Introduction Medoc Company is faced with some problems in its transfer pricing policy between 2 of its 15 investment centres within the firm, namely the Milling Division and the Consumer Products Division. The transfer price set by the firm actually created some friction between these 2 divisions.
Dealing with warehousing, shipping, billing, advertising and other sales promotion efforts for the consumer products and a fraction of the flour produced by the Milling Division, the Consumer Products Division complained that it was charged an inappropriate cost for all the items transferred from the Milling Division and thus it had little motivation to pursue more aggressive marketing efforts given that it had to do it at the expense of reducing its own average profit margin. And there are still several other complaints from the Consumer Products Division in relation to this as well.
The transfer price charged to the Consumer Products Division was based on the full cost approach where every unit was charged at actual cost including material, labour, variable overhead and non-variable overhead with an additional charge of 75 percent of the investment in Milling Division. This caused three main identifiable problems: Managers’ goals are not aligned with the company’s goal as the cost behaviour is altered after transferring to the Consumer Products Division. Consumer Products Division’s is charged 75 percent of investment of Milling Division despite the fact that they had no control over Milling Division.
The inefficiencies of the Milling Division could be passed on to the Consumer Products Division through the transfer prices charging at actual cost. To solve these problems, the firm had examined different transfer pricing approaches but it was hard to decide on which method to use due to the different compositions of the products and the market price of is not readily available and could not be measured accurately. Also, the top management wants profit of the two divisions measured separately, hence combining the two divisions for profit reporting purposes had been ruled out.
Given the situation, a tentative suggestion has been made. The proposed method was that the transfer price should consist of 2 elements. One is the variable cost which will comprise the actual material, labour and variable overhead costs applied to each unit and the other is a standard monthly charge representing the Consumer Products Division’s “ fair” share of the non-variable overhead on the fraction of the products transferred and a return of 10 percent on the same fraction of the Milling Divisions investment.
Ideal Situation In order to see what changes could be made to improve the transfer price mechanism, the ideal situation is considered. Working towards the ideal will definitely help reduce the problems faced. Ideally, managers should be far sighted, taking care of the long run as well as short run performances of their responsibility centres. The staff involved in negotiation and arbitration must also be competent. Secondly, there must be good atmosphere where managers perceive the transfer prices are fair.
Next, the ideal transfer price is based on a well-established, normal market price for identical product being transferred. Alternatives for sourcing should also exist where buying manager can buy from a third party and selling manager is also free to sell to a third party. Managers should have access to full information about the available alternatives and the relevant costs and revenues of each. Lastly, there must be a smooth working mechanism for negotiating “ contracts” between business units. These ideal conditions will induce goal congruent decisions in the transfer price system.
Thus, they shall be referred to as a guide in our recommendations. Recommendation with Organizational Structure Constraints Thus, our solution is aimed to solve the problems noted above. We propose to use a pure two step full cost transfer. We will use a monthly fixed cost component and a variable cost component (depending on the amount of products transferred). The monthly fixed cost will consist of two sub-components: the allocated percentage of budgeted non-variable overhead and an allocated percentage to total investment cost of the Milling Division.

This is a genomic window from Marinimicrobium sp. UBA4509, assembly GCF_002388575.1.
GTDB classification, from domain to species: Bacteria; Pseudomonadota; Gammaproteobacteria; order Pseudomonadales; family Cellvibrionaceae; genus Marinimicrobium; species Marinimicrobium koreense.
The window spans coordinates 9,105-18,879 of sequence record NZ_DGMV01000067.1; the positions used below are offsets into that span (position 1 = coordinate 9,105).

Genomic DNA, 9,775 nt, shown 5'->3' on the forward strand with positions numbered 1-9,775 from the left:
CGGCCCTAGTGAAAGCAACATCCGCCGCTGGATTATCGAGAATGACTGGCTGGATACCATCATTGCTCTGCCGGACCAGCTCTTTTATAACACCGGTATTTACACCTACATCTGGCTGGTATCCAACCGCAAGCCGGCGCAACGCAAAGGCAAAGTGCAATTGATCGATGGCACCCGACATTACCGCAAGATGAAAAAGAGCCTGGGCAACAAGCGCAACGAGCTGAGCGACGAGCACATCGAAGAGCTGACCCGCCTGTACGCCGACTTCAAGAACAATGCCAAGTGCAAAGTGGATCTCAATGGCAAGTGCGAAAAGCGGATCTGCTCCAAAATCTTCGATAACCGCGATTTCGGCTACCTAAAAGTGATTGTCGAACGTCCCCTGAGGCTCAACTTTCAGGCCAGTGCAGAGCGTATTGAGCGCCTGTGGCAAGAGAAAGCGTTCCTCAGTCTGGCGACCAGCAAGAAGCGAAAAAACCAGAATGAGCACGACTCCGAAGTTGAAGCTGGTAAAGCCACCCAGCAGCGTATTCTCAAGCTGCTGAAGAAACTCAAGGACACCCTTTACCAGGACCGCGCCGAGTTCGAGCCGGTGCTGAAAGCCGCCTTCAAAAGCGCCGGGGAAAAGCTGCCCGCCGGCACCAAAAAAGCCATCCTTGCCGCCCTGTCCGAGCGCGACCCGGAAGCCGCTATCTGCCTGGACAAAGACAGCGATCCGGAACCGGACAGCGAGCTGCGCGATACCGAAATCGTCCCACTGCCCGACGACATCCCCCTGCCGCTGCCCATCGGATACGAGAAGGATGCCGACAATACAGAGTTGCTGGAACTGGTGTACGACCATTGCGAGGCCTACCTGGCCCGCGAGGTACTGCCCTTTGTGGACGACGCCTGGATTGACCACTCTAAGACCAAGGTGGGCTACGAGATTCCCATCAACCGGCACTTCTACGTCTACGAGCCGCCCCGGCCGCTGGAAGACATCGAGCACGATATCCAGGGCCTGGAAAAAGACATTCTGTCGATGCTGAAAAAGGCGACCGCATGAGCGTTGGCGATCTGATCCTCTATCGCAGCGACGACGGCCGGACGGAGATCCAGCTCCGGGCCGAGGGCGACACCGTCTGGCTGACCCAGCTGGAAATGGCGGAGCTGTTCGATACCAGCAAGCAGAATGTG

For variable cost, instead of charging fully at the actual cost as proposed in the case, we should charge it with two sub-components: a standard cost for the cost the Miller Division can control (labour, variable overhead, other ingredients and packaging material) and an actual cost for the flour. The reason behind the actual cost for the flour is because the Milling Division should not be held responsible for the fluctuation of prices of wheat, neither can this be blamed on the Grain Department since this is more ttributable to the market demand and supply (like oil prices, hence, we can think about hedging). It is anticipated that the Consumer Products Division will complain about the high charge of investment cost and they did not participate in making the decisions regarding acquisition of new equipments, but the rationale of the Milling Division buying new machines must be because it will be more cost effective or time saving. After all, Milling Division will not purposefully sabotage their own cost structure by having new machines that are inferior to the current machines.
It is also anticipated that the Milling Division will complain that they will have to bear the cost of unanticipated errors (accidents) but by charging standard cost on controllable items, but this helps them to improve and avoid all errors to keep cost low. So in conclusion, the solution we presented is better than the proposed solution by the top management, because there is consideration of factors like goal congruence, inefficiencies of the Milling Division, the uncontrollability of wheat prices to reach a reasonable and fair transfer price method.
Recommendation without Organizational Structure Constraints If there were no organizational structure constraints, a possible solution is to consider modifying its current structure to Strategic Business Units (SBUs) where a SBU is an operating unit or planning focus on a group of distinct set of products sold to a uniform set of customers and facing a well-defined set of competitors. It will help to address each market which company operates in. The organization of the business unit is determined by the needs of the market.
In the case of Medoc, two SBUs namely Flour Division and Consumer Products Division can be formed from the current Milling Division and Consumer Products Division. The idea of changing the current divisions to the new business units is to allow each unit to focus on a single major product line, to have their own competitors and a manager to be held accountable for operations which can independently plan for. The Flour Division will replace the Milling Division where they will continue to mill flour.